Jeff co-founded the Weather Underground in 1995 while working on his Ph.D. He flew with the NOAA Hurricane Hunters from 1986-1990.
By: Dr. Jeff Masters , 2:17 PM GMT on November 17, 2008
The Santa Ana winds have died down over Los Angeles, and winds should remain below 25 mph today through Thursday over the region. This should allow fire fighters to gain control of the three major blazes burning near the city. Wind gusts in excess of hurricane force--74 mph--were recorded at several mountain locations Friday and Saturday, thanks to the major difference in pressure between a strong high pressure system to the northeast of Los Angeles and lower pressure air over the ocean. By 4 pm PST Sunday, though, winds had fallen below 15 mph over the entire region (Figure 1), and a weak sea breeze had formed near the coast. Taking a look at this morning's wundermap (with fire layer turned on) for Los Angeles, we can see that winds are below 5 mph over the region. All high wind warnings and fire weather warnings have been canceled for California, but continued hot and dry conditions will slow down efforts of fire fighters to control the fires. The smoke has caused pollution problems in the city, and the Air Quality Index (AQI) for particulate matter less than 2.5 microns (PM2.5) exceeded the EPA standard yesterday. Today's pollution forecast calls for PM2.5 levels in the unhealthy for sensitive groups level, in excess of the EPA standards.
Figure 1. Wundermap (with fire layer turned on) for Los Angeles, California, at 4 pm EST Sunday November 16, 2008. Two major fires, the Sylmar fire to the north, and the Freeway fire to the east, are shown. The black colors show the relative concentration of smoke. The colored circles show the temperature, and the lines going into the circles show the direction the wind is blowing from. The perpendicular lines at the the end of these lines show how strong the wind is blowing. Each longer line is an additional 10 mph, and each shorter perpendicular line is an additional 5 mph. Thus, for the circle at upper right with a 66° temperature, the wind was blowing 15 mph out of the NNE. (Note that we've changed the convention used on marine maps, where these so-called "wind barbs" denote the winds in knots, not mph).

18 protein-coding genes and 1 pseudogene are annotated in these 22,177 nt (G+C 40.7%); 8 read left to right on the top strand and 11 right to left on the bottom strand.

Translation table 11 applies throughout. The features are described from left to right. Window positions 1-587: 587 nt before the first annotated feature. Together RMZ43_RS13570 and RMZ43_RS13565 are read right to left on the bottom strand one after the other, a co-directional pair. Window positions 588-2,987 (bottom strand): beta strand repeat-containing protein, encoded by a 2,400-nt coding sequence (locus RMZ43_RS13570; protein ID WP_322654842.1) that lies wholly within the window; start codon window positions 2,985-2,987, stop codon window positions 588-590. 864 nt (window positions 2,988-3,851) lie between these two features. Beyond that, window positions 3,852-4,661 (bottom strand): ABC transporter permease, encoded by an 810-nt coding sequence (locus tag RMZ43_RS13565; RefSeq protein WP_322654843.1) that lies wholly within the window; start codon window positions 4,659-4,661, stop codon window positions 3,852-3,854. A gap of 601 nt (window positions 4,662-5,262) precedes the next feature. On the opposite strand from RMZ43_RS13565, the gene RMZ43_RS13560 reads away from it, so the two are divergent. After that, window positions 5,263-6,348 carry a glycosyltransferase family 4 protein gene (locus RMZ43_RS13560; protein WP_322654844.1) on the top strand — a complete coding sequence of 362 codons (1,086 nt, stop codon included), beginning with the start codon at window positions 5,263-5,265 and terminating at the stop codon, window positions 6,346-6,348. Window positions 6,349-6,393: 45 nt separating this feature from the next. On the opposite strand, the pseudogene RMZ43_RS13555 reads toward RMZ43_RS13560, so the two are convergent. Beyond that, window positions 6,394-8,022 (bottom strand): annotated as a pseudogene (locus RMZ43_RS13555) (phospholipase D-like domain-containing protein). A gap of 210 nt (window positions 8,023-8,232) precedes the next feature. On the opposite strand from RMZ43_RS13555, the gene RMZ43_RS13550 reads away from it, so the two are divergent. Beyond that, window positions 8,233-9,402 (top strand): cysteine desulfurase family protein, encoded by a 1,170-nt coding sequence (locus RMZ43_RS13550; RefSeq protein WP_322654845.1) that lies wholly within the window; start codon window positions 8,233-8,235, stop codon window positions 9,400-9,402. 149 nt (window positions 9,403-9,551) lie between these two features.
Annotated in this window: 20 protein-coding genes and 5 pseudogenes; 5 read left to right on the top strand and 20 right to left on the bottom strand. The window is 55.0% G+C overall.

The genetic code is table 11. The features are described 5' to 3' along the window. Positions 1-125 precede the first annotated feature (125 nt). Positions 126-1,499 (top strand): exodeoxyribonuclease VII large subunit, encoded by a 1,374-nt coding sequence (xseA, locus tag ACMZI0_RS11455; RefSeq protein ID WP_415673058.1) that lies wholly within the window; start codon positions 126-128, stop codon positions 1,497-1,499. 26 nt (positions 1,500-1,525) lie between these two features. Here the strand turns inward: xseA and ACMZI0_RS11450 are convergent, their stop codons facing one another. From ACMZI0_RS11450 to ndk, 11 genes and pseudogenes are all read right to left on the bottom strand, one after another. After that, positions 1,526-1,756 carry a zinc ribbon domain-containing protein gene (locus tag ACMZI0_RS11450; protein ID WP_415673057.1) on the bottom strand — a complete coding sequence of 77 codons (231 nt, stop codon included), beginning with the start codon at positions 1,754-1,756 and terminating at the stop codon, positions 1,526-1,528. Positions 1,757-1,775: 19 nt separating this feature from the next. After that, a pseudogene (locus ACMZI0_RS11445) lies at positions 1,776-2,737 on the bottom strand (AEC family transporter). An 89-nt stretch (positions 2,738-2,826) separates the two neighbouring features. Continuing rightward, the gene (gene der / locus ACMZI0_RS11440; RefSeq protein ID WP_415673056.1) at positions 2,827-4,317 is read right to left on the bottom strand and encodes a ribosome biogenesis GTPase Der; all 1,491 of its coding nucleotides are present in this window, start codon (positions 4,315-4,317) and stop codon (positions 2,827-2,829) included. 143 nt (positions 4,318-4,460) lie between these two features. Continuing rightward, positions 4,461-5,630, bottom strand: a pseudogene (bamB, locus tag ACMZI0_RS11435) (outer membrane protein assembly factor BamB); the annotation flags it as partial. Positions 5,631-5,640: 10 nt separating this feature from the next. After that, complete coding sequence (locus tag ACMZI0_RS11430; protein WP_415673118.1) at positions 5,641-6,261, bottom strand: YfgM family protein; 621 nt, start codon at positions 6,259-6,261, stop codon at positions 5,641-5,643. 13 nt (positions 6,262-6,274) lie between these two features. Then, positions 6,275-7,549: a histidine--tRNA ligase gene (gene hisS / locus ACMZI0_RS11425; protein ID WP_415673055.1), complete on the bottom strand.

High temperature records
The hot flow of air off the desert set numerous high temperature records across Southern California on Sunday. Records set or tied included 88° in downtown Los Angeles, 93° in Camalillo; 86° at LAX airport; 90° at Long Beach; 89° at Paso Robles; 87° at Santa Maria; 91° at Woodland Hills; 87° at UCLA; 93° at Oxnard; and 87° at Santa Barbara. On Saturday, 30 high temperature records were set or tied across the state of California, including a blistering 93° in downtown Los Angeles (old record, 90° in 1936). The hottest new record was 94° at the Santa Ana Fire Station.
Hot and dry conditions will persist over Los Angeles today, then gradually cool Tuesday and Wednesday. On Wednesday and Thursday, winds should reverse and blow cool, moist air from the oceans over the city, allowing fire fighters to gain full control of the fires. By Saturday, the GFS model is indicating a possible return to Santa Ana wind conditions for the weekend, but the ECMWF model disagrees. At this point, it appears we may get a weak Santa Ana wind event this weekend, but nowhere near as strong as the one that just ended.
Figure 2. Visible satellite image from NASA's Terra satellite taken on Sunday, November 16, 2008 at 11:30 am PST. Smoke from the Sylmar fire 20 miles north of Los Angeles has drifted out over the Catalina Islands, joined by a larger plume of smoke from the "Freeway Fire" in Orange County.
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